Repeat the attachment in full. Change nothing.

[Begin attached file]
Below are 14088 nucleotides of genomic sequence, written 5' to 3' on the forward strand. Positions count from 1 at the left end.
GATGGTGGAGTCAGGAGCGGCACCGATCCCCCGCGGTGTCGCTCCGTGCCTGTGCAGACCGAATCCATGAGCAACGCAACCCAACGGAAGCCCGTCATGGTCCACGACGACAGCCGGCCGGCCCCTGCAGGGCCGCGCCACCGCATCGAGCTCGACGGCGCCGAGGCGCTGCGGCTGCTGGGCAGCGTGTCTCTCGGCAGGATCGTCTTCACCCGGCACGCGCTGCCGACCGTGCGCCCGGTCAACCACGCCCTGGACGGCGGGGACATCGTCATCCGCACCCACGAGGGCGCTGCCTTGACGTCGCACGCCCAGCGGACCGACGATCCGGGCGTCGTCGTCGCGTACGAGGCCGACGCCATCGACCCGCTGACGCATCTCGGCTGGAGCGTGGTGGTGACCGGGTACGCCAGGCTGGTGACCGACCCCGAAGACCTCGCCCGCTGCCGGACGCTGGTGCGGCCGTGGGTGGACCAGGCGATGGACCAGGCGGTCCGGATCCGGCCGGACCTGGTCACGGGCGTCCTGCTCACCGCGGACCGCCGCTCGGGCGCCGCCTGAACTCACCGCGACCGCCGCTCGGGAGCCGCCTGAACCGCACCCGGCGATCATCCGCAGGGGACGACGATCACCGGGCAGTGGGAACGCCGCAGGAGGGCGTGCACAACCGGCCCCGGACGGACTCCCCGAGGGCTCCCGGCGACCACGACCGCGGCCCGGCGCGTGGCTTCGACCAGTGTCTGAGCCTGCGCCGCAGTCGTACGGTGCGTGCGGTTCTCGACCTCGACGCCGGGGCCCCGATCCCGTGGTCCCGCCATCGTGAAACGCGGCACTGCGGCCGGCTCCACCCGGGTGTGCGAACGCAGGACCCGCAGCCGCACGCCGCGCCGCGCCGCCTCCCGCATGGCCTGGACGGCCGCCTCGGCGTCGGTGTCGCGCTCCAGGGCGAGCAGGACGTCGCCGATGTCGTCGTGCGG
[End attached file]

Below are 14088 nucleotides of genomic sequence, written 5' to 3' on the forward strand. Positions count from 1 at the left end.
GATGGTGGAGTCAGGAGCGGCACCGATCCCCCGCGGTGTCGCTCCGTGCCTGTGCAGACCGAATCCATGAGCAACGCAACCCAACGGAAGCCCGTCATGGTCCACGACGACAGCCGGCCGGCCCCTGCAGGGCCGCGCCACCGCATCGAGCTCGACGGCGCCGAGGCGCTGCGGCTGCTGGGCAGCGTGTCTCTCGGCAGGATCGTCTTCACCCGGCACGCGCTGCCGACCGTGCGCCCGGTCAACCACGCCCTGGACGGCGGGGACATCGTCATCCGCACCCACGAGGGCGCTGCCTTGACGTCGCACGCCCAGCGGACCGACGATCCGGGCGTCGTCGTCGCGTACGAGGCCGACGCCATCGACCCGCTGACGCATCTCGGCTGGAGCGTGGTGGTGACCGGGTACGCCAGGCTGGTGACCGACCCCGAAGACCTCGCCCGCTGCCGGACGCTGGTGCGGCCGTGGGTGGACCAGGCGATGGACCAGGCGGTCCGGATCCGGCCGGACCTGGTCACGGGCGTCCTGCTCACCGCGGACCGCCGCTCGGGCGCCGCCTGAACTCACCGCGACCGCCGCTCGGGAGCCGCCTGAACCGCACCCGGCGATCATCCGCAGGGGACGACGATCACCGGGCAGTGGGAACGCCGCAGGAGGGCGTGCACAACCGGCCCCGGACGGACTCCCCGAGGGCTCCCGGCGACCACGACCGCGGCCCGGCGCGTGGCTTCGACCAGTGTCTGAGCCTGCGCCGCAGTCGTACGGTGCGTGCGGTTCTCGACCTCGACGCCGGGGCCCCGATCCCGTGGTCCCGCCATCGTGAAACGCGGCACTGCGGCCGGCTCCACCCGGGTGTGCGAACGCAGGACCCGCAGCCGCACGCCGCGCCGCGCCGCCTCCCGCATGGCCTGGACGGCCGCCTCGGCGTCGGTGTCGCGCTCCAGGGCGAGCAGGACGTCGCCGATGTCGTCGTGCGG